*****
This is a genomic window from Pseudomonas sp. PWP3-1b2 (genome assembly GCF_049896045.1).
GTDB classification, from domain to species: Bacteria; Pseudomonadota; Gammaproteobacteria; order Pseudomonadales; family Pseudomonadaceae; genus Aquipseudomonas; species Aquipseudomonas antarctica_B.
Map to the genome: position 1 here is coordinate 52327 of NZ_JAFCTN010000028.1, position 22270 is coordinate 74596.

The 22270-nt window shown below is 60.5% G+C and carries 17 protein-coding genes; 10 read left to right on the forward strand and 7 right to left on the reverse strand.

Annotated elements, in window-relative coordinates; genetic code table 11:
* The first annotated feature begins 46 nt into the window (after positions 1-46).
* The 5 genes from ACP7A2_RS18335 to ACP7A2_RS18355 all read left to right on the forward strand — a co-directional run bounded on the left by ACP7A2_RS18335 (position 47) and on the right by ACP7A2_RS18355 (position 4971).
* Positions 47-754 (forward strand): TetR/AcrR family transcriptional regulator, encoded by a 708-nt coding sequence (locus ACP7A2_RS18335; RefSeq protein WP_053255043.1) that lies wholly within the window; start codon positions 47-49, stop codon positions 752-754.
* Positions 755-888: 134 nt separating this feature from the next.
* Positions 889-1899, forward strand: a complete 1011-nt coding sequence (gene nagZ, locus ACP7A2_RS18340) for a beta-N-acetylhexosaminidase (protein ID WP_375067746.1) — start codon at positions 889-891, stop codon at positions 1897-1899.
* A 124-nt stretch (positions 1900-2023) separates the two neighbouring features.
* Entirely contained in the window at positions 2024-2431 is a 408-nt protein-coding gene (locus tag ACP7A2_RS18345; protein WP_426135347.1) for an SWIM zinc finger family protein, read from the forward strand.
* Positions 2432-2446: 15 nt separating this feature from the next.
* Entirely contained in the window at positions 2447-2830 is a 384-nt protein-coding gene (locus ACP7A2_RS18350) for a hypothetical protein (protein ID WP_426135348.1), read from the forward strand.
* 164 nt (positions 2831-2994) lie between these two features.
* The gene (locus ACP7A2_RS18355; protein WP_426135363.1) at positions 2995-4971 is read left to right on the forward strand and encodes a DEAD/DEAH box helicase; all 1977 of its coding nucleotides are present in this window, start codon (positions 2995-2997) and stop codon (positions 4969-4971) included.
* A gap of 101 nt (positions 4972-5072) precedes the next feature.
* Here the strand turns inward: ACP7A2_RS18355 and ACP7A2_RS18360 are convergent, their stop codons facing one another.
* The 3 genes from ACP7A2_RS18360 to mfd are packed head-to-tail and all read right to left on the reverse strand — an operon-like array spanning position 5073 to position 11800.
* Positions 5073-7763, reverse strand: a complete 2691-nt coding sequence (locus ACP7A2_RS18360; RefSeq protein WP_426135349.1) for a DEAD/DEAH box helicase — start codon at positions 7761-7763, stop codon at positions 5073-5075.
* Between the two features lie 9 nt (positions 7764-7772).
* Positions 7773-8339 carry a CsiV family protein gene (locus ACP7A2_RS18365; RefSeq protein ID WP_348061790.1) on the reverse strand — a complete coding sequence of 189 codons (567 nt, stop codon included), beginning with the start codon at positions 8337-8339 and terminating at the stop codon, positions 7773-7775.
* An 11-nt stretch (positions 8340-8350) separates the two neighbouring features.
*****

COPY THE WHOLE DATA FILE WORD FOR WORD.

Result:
This is a genomic window from Pseudomonas sp. PWP3-1b2 (genome assembly GCF_049896045.1).
GTDB classification, from domain to species: Bacteria; Pseudomonadota; Gammaproteobacteria; order Pseudomonadales; family Pseudomonadaceae; genus Aquipseudomonas; species Aquipseudomonas antarctica_B.
Map to the genome: position 1 here is coordinate 52327 of NZ_JAFCTN010000028.1, position 22270 is coordinate 74596.

The 22270-nt window shown below is 60.5% G+C and carries 17 protein-coding genes; 10 read left to right on the forward strand and 7 right to left on the reverse strand.

Annotated elements, in window-relative coordinates; genetic code table 11:
* The first annotated feature begins 46 nt into the window (after positions 1-46).
* The 5 genes from ACP7A2_RS18335 to ACP7A2_RS18355 all read left to right on the forward strand — a co-directional run bounded on the left by ACP7A2_RS18335 (position 47) and on the right by ACP7A2_RS18355 (position 4971).
* Positions 47-754 (forward strand): TetR/AcrR family transcriptional regulator, encoded by a 708-nt coding sequence (locus ACP7A2_RS18335; RefSeq protein WP_053255043.1) that lies wholly within the window; start codon positions 47-49, stop codon positions 752-754.
* Positions 755-888: 134 nt separating this feature from the next.
* Positions 889-1899, forward strand: a complete 1011-nt coding sequence (gene nagZ, locus ACP7A2_RS18340) for a beta-N-acetylhexosaminidase (protein ID WP_375067746.1) — start codon at positions 889-891, stop codon at positions 1897-1899.
* A 124-nt stretch (positions 1900-2023) separates the two neighbouring features.
* Entirely contained in the window at positions 2024-2431 is a 408-nt protein-coding gene (locus tag ACP7A2_RS18345; protein WP_426135347.1) for an SWIM zinc finger family protein, read from the forward strand.
* Positions 2432-2446: 15 nt separating this feature from the next.
* Entirely contained in the window at positions 2447-2830 is a 384-nt protein-coding gene (locus ACP7A2_RS18350) for a hypothetical protein (protein ID WP_426135348.1), read from the forward strand.
* 164 nt (positions 2831-2994) lie between these two features.
* The gene (locus ACP7A2_RS18355; protein WP_426135363.1) at positions 2995-4971 is read left to right on the forward strand and encodes a DEAD/DEAH box helicase; all 1977 of its coding nucleotides are present in this window, start codon (positions 2995-2997) and stop codon (positions 4969-4971) included.
* A gap of 101 nt (positions 4972-5072) precedes the next feature.
* Here the strand turns inward: ACP7A2_RS18355 and ACP7A2_RS18360 are convergent, their stop codons facing one another.
* The 3 genes from ACP7A2_RS18360 to mfd are packed head-to-tail and all read right to left on the reverse strand — an operon-like array spanning position 5073 to position 11800.
* Positions 5073-7763, reverse strand: a complete 2691-nt coding sequence (locus ACP7A2_RS18360; RefSeq protein WP_426135349.1) for a DEAD/DEAH box helicase — start codon at positions 7761-7763, stop codon at positions 5073-5075.
* Between the two features lie 9 nt (positions 7764-7772).
* Positions 7773-8339 carry a CsiV family protein gene (locus ACP7A2_RS18365; RefSeq protein ID WP_348061790.1) on the reverse strand — a complete coding sequence of 189 codons (567 nt, stop codon included), beginning with the start codon at positions 8337-8339 and terminating at the stop codon, positions 7773-7775.
* An 11-nt stretch (positions 8340-8350) separates the two neighbouring features.